I come to my last point. This marks a parallel with 1906 when, by an amendment moved by Sir Charles Dilke, the protection for inducing breach of contract in trade disputes was put into the Bill of the great Liberal government of the day. I hope that those who sit on the Benches which claim descent from that government will do the right thing in remembering that tonight.

This is a matter of human rights. It may amuse people to think that human rights include trade union rights; it may bore some people to think that human rights include trade union rights, but it does not bore most of the workers outside this House. If we want the

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procedures of this House to contribute to their abolition, noble Lords will smile, visit the bar and then troop through the Lobbies on a matter as important as this.

It is a matter of conscience and not, I think, a party matter. I genuinely put forward that view. Many parties have voted for industrial rights and the Lords of England who are now abed or in the bar will think themselves accursed that they are not here to listen to the reasoning on this matter, because this day will be remembered as the day when Parliament, at the last gasp of this Bill, deprived a group of honourable workers—the last dispute showed that; I am not concerned with the union's position—of their liberties. This group of workers does not deserve to have its liberties infringed by a Bill that does not encapsulate clearly, on its face, Ministers' subjective intentions.

Ministers' subjective intentions are not what are interpreted by the courts. The courts interpret what is on the face of an enactment. All we are asking is that the Government come up to scratch in respect of their own intention and accept an amendment of the kind we are suggesting to put the Bill into a proper state. I beg to move.

10.45 p.m.

Lord Davies of Coity: My Lords, I have not participated in the debate during the passage of the Bill and I was certainly very critical of the dispute that provoked its introduction. But I have a real and deep-rooted concern about one element of the Bill. My experience in the field of industrial relations is not academic and it certainly is not legal, but it goes back to 1963, some 40 years ago. I know all about In Place of Strife, Ted Heath's Industrial Relations Act 1971 and the draconian legislation introduced under Margaret Thatcher.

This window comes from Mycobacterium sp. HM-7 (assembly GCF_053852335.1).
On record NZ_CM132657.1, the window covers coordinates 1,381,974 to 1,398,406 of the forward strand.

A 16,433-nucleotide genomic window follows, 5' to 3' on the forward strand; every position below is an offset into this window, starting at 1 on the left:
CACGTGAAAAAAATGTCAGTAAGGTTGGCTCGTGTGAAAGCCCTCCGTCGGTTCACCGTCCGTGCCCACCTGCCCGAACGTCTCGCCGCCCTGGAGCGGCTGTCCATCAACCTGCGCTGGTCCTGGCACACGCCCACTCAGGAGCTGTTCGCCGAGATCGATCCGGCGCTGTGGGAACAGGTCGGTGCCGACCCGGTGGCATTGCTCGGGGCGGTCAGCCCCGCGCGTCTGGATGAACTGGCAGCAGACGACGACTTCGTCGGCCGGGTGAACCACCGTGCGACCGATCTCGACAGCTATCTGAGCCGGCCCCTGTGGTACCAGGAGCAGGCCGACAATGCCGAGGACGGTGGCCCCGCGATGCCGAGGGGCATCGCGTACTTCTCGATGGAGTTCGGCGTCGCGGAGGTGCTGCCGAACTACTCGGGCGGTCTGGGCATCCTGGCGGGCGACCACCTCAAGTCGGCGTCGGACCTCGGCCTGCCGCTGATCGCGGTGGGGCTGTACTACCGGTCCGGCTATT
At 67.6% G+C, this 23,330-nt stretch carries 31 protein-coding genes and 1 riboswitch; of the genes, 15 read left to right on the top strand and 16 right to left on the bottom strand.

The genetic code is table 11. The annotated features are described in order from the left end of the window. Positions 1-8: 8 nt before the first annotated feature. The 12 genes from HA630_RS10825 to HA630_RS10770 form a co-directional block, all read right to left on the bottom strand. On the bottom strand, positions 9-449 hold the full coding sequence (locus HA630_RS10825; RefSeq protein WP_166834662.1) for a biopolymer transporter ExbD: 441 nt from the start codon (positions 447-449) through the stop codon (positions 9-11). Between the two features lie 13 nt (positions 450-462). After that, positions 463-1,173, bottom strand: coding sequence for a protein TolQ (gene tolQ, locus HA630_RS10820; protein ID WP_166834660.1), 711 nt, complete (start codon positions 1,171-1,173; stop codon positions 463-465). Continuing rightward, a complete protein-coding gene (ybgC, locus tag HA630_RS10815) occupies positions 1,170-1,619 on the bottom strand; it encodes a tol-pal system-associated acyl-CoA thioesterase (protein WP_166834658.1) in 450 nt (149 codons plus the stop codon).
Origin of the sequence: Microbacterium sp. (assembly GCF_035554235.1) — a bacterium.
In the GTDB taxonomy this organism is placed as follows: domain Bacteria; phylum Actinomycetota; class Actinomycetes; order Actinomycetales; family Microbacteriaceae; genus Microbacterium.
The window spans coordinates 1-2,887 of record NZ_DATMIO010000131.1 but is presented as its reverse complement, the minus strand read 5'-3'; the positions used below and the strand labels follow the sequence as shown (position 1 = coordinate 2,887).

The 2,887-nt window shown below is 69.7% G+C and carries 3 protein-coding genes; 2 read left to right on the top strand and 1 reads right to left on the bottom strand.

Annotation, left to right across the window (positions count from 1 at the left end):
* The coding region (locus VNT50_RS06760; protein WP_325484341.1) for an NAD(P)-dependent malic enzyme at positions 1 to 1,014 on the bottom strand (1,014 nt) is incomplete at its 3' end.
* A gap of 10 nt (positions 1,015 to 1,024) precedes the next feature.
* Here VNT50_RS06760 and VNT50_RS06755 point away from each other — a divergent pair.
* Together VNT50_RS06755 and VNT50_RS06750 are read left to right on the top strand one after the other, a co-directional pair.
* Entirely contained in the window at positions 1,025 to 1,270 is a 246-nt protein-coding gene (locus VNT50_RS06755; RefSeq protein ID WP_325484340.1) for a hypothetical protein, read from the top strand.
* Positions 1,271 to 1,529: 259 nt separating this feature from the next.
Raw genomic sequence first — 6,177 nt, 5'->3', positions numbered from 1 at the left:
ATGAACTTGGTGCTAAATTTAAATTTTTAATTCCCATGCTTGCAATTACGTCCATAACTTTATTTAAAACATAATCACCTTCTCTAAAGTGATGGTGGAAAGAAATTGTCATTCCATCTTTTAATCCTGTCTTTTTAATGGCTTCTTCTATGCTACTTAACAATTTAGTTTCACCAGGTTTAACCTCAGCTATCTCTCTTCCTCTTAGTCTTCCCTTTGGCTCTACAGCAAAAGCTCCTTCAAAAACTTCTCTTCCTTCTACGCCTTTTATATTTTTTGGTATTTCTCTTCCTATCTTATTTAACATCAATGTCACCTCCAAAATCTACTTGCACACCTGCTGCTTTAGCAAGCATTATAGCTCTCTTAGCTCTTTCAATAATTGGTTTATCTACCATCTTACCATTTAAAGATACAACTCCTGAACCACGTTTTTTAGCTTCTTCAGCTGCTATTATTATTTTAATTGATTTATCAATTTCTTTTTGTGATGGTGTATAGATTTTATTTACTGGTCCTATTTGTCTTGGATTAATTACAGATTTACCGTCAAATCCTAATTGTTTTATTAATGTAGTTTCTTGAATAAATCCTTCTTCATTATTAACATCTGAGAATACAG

I am not interested in the legalities, in the technicalities or in an academic argument. I am interested in safeguarding the interests of working people. That is precisely the position from which I am arguing. If workers decide to go on strike, they take industrial action which is legally permissible by way of an industrial ballot. Although they breach their contract of employment, they are protected under the legislation. However, my understanding is that if a statutory instrument, a regulation, is introduced, they will not necessarily have the same safeguards as those who breach their contracts of employment.

If my noble friend the Minister can assure me that, under the terms of the Bill as proposed by the Government, that protection is copper bottomed and there is no possibility whatever of a statutory instrument being introduced which jeopardises their employment rights and safeguards against dismissal, I will support him. But the assurance has to be copper bottomed. I do not want to be left in a situation where it is not likely to happen; it may never come; the Titanic will not sink. We do not need to put enough lifeboats on the ship because that will never happen. But the Titanic did sink, and I do not want to be in a

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situation whereby that possibility is likely to occur even though it probably will not occur. If my noble friend the Minister can assure me of that, I will support him. If he cannot, I shall support the amendment.

Lord Campbell of Alloway: My Lords, how can the proposal be copper bottomed? If there is an actual or threatened terrorist attack you have to have immediate directions, with instant effect, which cannot be challenged and which are not part of ordinary trade union law. We are talking about a statutory instrument direction. You cannot copper bottom that and say it does not exist because there is another law. That is nonsense.

Lord Davies of Coity: My Lords, my clear understanding is that the movers of the amendment believe that the Government cannot produce a guarantee of protection for workers if a statutory instrument is introduced. That is why the amendment has been tabled. If the amendment will provide a belt and braces situation, I am bound to support it.